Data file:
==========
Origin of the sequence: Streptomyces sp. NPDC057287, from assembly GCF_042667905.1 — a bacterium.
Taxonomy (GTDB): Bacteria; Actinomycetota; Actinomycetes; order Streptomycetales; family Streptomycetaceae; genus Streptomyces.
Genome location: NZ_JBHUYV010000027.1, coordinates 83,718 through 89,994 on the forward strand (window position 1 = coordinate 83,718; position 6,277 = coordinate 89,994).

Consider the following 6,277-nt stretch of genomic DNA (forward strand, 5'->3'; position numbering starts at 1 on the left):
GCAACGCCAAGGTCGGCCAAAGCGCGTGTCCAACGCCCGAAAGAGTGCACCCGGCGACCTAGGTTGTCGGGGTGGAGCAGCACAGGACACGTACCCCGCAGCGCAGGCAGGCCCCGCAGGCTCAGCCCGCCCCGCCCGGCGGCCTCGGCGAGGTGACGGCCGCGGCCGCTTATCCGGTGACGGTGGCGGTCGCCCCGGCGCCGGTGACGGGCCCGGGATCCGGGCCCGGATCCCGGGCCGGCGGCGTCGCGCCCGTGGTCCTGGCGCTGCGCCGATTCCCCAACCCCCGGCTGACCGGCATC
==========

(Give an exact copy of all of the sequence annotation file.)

Origin of the sequence: Streptomyces sp. NPDC057287, from assembly GCF_042667905.1 — a bacterium.
Taxonomy (GTDB): Bacteria; Actinomycetota; Actinomycetes; order Streptomycetales; family Streptomycetaceae; genus Streptomyces.
Genome location: NZ_JBHUYV010000027.1, coordinates 83,718 through 89,994 on the forward strand (window position 1 = coordinate 83,718; position 6,277 = coordinate 89,994).

Consider the following 6,277-nt stretch of genomic DNA (forward strand, 5'->3'; position numbering starts at 1 on the left):
GCAACGCCAAGGTCGGCCAAAGCGCGTGTCCAACGCCCGAAAGAGTGCACCCGGCGACCTAGGTTGTCGGGGTGGAGCAGCACAGGACACGTACCCCGCAGCGCAGGCAGGCCCCGCAGGCTCAGCCCGCCCCGCCCGGCGGCCTCGGCGAGGTGACGGCCGCGGCCGCTTATCCGGTGACGGTGGCGGTCGCCCCGGCGCCGGTGACGGGCCCGGGATCCGGGCCCGGATCCCGGGCCGGCGGCGTCGCGCCCGTGGTCCTGGCGCTGCGCCGATTCCCCAACCCCCGGCTGACCGGCATC